Which one do you think is better? Boosts are welcome.


This poll's results are not valid when issued on Masto. ;)

@meena I heard it for the first time. It looks good, and is written in Go, which is cool. Are there any demo instances to see how it works/looks?

@can each of the developers runs at least one!

@can cc @dumpsterqueer

i have only contributed to fixing go and several libs so it'd compile on FreeBSD, i haven't had time to setup an instance myself.

@meena @can one day we'll get around to doing a proper release :') not sure if we'll ever have anything like an "official" instance though, because I'm not interested in modding a large instance. Right now I'm running an instance for development etc at, and a few others have instances too

@dumpsterqueer @can

one day we'll get around to doing a proper release :')

first you gotta fix all those bugs / features.

not sure if we'll ever have anything like an "official" instance though, because I'm not interested in modding a large instance.

flagship instance. with 7 people.

@can Not saying that Masto is bad as software, it's just that Gargon seems to have "it's all mine" mentality...

@finlaydag33k I hear this a lot, but it's open source. why don't people fork it and continue on that fork? maybe there's sth idk?

@can Well, because that'd mean you have to put a lot more effort into it just to make a single damn feature.
I'd have to fork and keep updating the fork (to stay up to date with masto) just because Gargon refuses to add Markdown support (something highly requested by the community and even plenty of PRs opened for)...

@finlaydag33k yes that's annoying. you can automate this process with something like gitlab ci/cd or github actions.

if some of well-known instances would simultaneously go with a specific fork of mastodon which is open to different opinions, maybe that might be enough to escape the gargron jail.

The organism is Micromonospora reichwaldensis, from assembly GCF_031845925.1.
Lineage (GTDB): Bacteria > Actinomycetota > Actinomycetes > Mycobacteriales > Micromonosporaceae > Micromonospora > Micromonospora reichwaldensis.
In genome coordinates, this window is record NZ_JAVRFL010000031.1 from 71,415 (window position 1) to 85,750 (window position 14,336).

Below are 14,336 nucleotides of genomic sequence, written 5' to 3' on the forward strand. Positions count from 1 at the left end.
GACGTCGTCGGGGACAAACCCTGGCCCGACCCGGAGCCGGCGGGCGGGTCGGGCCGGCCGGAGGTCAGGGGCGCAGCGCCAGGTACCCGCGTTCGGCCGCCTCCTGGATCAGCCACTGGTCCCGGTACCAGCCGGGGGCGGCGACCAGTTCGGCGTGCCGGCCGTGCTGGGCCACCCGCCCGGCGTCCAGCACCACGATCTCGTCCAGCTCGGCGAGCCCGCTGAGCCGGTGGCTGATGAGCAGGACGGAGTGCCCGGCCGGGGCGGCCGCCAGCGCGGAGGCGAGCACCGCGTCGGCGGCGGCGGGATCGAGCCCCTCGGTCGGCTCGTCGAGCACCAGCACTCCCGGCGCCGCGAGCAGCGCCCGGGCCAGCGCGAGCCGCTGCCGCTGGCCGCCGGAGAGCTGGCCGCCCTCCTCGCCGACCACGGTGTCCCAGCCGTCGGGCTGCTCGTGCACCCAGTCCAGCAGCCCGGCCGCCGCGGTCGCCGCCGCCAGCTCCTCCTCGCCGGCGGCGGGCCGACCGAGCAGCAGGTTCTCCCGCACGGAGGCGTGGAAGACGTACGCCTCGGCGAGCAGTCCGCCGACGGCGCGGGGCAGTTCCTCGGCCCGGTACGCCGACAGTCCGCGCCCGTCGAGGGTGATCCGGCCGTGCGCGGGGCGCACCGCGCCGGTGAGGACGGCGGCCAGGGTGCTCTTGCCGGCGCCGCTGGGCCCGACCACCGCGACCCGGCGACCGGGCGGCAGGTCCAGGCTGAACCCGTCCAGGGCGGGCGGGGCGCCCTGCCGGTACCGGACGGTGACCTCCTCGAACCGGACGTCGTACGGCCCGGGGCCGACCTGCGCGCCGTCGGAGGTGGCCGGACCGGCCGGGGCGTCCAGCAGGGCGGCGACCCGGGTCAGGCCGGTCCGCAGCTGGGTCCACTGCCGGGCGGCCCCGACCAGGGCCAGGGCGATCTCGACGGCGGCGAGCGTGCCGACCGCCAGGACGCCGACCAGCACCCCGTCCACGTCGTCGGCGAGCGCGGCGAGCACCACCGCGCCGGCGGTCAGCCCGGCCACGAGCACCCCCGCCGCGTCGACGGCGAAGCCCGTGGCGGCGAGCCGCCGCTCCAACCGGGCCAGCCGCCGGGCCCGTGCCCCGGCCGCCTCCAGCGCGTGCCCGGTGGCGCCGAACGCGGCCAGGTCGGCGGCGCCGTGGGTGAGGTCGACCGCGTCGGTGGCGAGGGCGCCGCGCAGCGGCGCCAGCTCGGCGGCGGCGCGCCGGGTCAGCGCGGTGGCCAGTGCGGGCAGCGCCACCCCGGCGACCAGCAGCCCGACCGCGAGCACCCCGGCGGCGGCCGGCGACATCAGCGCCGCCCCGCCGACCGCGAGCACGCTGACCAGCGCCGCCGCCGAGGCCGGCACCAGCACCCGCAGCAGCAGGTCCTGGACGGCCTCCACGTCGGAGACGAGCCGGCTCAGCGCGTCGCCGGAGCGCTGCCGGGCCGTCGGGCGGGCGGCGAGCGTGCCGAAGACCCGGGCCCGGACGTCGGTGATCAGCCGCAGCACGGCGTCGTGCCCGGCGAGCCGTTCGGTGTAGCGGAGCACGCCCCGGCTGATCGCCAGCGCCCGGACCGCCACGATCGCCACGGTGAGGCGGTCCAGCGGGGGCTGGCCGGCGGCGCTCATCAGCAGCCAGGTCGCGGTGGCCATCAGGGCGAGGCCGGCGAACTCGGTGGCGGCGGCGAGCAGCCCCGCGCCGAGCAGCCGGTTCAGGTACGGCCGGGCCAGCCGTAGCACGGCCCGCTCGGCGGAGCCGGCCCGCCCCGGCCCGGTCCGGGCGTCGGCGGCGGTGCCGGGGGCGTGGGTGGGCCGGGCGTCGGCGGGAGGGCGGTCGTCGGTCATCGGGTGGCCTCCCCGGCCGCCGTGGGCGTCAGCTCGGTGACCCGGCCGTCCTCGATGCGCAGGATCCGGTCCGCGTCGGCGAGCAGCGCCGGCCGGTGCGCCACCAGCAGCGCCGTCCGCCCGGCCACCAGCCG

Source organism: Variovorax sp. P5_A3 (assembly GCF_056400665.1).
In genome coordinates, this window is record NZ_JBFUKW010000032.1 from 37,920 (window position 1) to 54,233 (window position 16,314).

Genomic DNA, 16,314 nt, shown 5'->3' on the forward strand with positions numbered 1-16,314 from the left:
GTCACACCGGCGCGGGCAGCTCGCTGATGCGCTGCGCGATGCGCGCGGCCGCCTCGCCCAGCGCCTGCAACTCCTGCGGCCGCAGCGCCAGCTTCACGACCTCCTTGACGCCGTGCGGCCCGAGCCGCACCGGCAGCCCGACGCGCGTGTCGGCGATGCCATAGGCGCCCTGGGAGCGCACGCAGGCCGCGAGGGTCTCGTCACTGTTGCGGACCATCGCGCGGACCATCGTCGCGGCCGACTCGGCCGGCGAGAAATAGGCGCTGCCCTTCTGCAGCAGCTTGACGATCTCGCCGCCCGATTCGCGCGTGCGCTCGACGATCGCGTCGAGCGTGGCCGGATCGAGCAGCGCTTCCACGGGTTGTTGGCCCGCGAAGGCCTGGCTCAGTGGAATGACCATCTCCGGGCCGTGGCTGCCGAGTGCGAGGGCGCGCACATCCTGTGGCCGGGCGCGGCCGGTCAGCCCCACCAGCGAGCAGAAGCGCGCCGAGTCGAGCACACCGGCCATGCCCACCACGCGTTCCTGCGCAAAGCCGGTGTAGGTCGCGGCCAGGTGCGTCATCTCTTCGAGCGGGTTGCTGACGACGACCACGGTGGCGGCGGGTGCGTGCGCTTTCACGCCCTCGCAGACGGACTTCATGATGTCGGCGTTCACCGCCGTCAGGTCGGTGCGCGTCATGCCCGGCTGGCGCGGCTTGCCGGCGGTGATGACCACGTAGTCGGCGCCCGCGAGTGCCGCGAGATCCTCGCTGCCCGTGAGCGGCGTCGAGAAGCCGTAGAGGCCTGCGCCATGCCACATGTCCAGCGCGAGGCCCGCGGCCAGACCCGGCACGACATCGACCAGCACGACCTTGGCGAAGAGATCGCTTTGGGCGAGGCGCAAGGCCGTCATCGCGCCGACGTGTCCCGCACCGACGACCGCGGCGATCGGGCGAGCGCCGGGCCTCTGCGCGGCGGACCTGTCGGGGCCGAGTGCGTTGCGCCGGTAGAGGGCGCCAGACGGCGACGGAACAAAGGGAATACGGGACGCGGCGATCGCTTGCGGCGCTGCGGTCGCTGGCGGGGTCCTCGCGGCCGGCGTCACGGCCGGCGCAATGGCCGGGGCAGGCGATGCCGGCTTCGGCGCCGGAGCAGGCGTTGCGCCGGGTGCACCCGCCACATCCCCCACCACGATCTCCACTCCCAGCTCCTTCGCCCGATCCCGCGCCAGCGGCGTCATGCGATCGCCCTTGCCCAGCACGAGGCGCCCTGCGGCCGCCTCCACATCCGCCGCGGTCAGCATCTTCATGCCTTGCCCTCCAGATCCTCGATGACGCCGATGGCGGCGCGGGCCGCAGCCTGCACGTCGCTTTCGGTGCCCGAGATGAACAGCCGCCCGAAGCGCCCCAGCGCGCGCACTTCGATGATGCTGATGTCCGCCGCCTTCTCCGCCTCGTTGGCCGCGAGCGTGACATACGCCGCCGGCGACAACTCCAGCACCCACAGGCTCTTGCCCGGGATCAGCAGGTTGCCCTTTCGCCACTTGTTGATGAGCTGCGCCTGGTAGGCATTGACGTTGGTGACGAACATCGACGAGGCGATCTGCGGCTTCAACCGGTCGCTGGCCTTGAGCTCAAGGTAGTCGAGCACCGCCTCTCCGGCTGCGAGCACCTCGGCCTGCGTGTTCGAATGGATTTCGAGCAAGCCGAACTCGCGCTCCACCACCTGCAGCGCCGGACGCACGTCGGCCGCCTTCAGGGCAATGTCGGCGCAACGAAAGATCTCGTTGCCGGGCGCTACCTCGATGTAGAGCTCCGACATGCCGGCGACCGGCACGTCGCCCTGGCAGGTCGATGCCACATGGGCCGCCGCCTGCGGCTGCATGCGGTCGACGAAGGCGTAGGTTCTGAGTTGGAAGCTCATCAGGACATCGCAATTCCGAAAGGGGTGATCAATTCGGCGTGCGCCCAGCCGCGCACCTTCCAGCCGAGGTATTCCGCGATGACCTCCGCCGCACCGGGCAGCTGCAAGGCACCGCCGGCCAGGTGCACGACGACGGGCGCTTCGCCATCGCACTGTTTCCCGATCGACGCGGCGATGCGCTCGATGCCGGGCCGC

@can yea... though I'd have to get my instance owner to do all that and set all that up or i'd have to setup my own instance (whiiiich means also losing all my followers and what not)

@can I tried Pleroma and Misskey today.

Main problem for both was not being able to filter languages. Meaning, I don't understand German, Russian, Chinese etc. and I don't want to see those languages in local or federal section. But of course I should be able to search and follow them or see boosts.

Mastodon has this feature others don't.

Even though Misskey has cool features, I wouldn't suggest it to any newcomers. Because the UI seems a bit bloat or say complicated.

@can I’d be very curious to hear comparisons from those who have hosted more than one. Especially MissKey.

Also, would it make sense to include PixelFed in that list; it should federate with all of them, right?

My quick one between Mastodon and Pleroma (after just a few days):


For an out-of-the-box-all-batteries-included setup, easier to get started for newcomers
Well-documented and maintained, large community and documentation.
Since it’s got significant majority in the Fediverse ATM, way less likely to be affected heavily by painful federation or compatibility issues


To run with reasonable resource usage, multiple stateful external requirements: Postgres, Redis, Sidekiq, ES (optional).
Coarse and arbitrary privacy and federation controls - Mastodon concepts don’t map well to AP primitives and doesn’t expose necessary knobs for users/mods/admins.
Since it’s got significant majority in the Fediverse ATM, the project can become a risk in the de-facto power they have over the ActivityPub protocol etc. Diversity is important in software too; if you’re ambivalent or indifferent, don’t pick the


Powerful and flexible. Accessible examples included for federating over Tor and I2P.
Only one external dependency: Postgres.
Decoupled architecture: The front-end can be switched so you can easily write your own, or even use Mastodon’s web GUI for a Pleroma instance.
Moderation controls more flexible.
Devs and maintainers seems to be friendly to troubleshoot and debug.


Community smaller, fragmented and less accessible outside the fediverse. If you have issues, you may have a harder time finding help. Not all documentation is complete.
If you aren’t used to Elixir already, its a bit of initial learning curve in how the app is built, configured and maintained. If you’re using Docker and want it to fit in with your existing architecture, you will probably spend some time writing your own Dockerfile and making choices like how and when things are compiled, what configuration goes in DB vs static config, etc. So far the language itself seems nice, though.

The markdown didn't turn out as expected there ¯\\_(ツ)_/¯
Sign in to participate in the conversation

Fosstodon is an English speaking Mastodon instance that is open to anyone who is interested in technology; particularly free & open source software.